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by Roger Young, images by Danielle Clough / 07.06.2010

This, motherfuckers, is gestalt. “Enter the Ninja” begins and as Yo-landi Visser and Ninja take the stage approximately three thousand people roar in a very fucked up delight and admiration. It’s beautiful and scary at the same time, this is one of those gigs that make everything seems possible, where the bouncers are tightly wound, poised for violence. Flanked by two Die Antwoord outsider art tracksuited dancers, Ninja and Yo-landi slip in and out of a coordinated dance somehow early Xtina and Tai-chi at the same time. In the middle of the crowd it’s a crush of madness, a roar of voices knowing every word, shouting along in some cathartic release. It feels like the 3 Arts has never been this full, bursting with complicated emotions. Off to the side, us journalists, jostle for adjectives, struggle for meaning and access. The music is a guilty pleasure, everything we outwardly used to think was uncool, eighties synth with horrible sequencing mushed into something that might come out of a car stereo if your woofers had been stolen, yet deep and gut pulling like embarrassing early house. Part of the pull of Die Antwoord is that they give us freedom to feel and think things we normally couldn’t admit to.

Die Antwoord

The bass kicks in proper. They are disturbingly present. Actual. A force of nature, your mind tries to deny their reality but your body and your essence cannot. Three thousand people cannot be wrong. I want to get closer to the stage but it’s too full, the press of bodies throwing horns toward the stage, I’m too late to this party. People are throwing shit onto stage; Ninja sees something land, stalks over to it, picks it up, considers whether he can use it for anything and then tosses it aside. He steps onto the bass bins and reaches for the crowd who are pushing so hard the photographers are in danger of getting crushed by the pit barriers.

“Wie Maak Die Jol Vol” and the full, supporting cast comes out, Isaac Mutant, Knoffel, Jaak Paarl and Scallywag, most of them unknown to the predominantly young non hip hop accessing audience like myself, you see them all flow together and wonder what all those claims about misappropriation were all about. It’s just obvious that the most virulent critics were so confused by the outward presentation that they weren’t really listening at all.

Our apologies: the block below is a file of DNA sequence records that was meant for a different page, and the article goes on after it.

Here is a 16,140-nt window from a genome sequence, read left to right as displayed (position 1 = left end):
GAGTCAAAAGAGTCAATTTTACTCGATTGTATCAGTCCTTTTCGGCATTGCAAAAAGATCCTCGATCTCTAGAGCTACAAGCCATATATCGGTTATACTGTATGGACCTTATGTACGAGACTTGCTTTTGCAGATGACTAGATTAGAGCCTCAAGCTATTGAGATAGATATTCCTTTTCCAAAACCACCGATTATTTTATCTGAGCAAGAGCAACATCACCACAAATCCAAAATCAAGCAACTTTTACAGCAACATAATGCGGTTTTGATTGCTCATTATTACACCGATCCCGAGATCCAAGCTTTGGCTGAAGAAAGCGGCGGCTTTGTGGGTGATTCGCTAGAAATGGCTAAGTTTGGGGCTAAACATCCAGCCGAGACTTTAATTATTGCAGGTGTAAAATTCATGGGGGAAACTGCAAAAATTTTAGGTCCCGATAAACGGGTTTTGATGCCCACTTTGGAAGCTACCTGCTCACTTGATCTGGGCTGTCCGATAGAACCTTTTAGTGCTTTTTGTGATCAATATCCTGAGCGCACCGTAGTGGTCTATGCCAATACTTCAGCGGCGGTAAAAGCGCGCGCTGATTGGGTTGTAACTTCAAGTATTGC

Yo-Landi Visser

During “Wat Kyk Jy”, pent up and aggressive, Yo-landi screaming “Poes!”, “Fok Jou!” “Jou naaier!” into the faces of each and every press photographer in the pit, suddenly she spots him and breaks out of the song, she rips the manky dreadlocked dudes cap off his head and starts spitting insults at him. She throws his cap into the crowd and gives him a poesklap on the side of his head. Ninja rushes over and calls security and demands that he be thrown out, he rushes from the pit, shaken afraid. This is the same guy Ninja apparently kicked in the face at the Stellenbosch gig a few weeks ago. Like all of us, he keeps coming back for more. We pay the Ninja to kick sand in our faces. He pays us back by existing.

When Yo-landi is alone on stage doing “Rich Bitch”, its evident that she needs the Ninja for his energy. She’s deviously sexy and insulting, egging on the boys in the front row with her ass but somehow without their combined energy, it doesn’t grab as hard every other track. This is the very definition of their gestalt. Die Antwoord works because of the fucked up combination of elements, the side stepping genius, the totality and not the parts alone. Even the now only instrumental tracks on dieantwoord.com betray this. Each energy contributes creating something bigger.

Yolandi Visser

Die Antwoord has passed beyond, for the moment, any point of meaningful deconstruction. It’s the Sex Pistols era of punk, fucking with the media, fucking with the crowd, not giving a fuck but really caring deeply. A massive assisted venting of middle class self-hate through the Ninja, Yo-landi’s and DJ Hi-Tek’s poes’d togetherness. Standing way back, watching them do “Doos Dronk” the crowd pomping along in delirious rugby chant-esque male energy, all satire lost in the maw of the song, these thousands bouncing in a strange unity. The view from above proving that you really just can’t predict this kind of shit. It’s just a party, a safe out pouring of aggression, like a video game, we know it’s not real but we need to believe. Kids just want to listen to something that’s fresh and speaks to them without being emo. Ninja speaks to them in insults that show a need and total love for the game. It’s a shitty world; full of hate, miscomprehension and violence he seems to say, so fuckit, whatever, lets just party.

And Ninja loves his audience. He asks nicely and repeatedly about whether it’s cool to crowd surf, after all he doesn’t want to be dropped. Finally established that it’s cool, he fucks himself hard into the crowd with more force than they could possibly have been expecting.


False Ninja

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All images © Danielle Clough.

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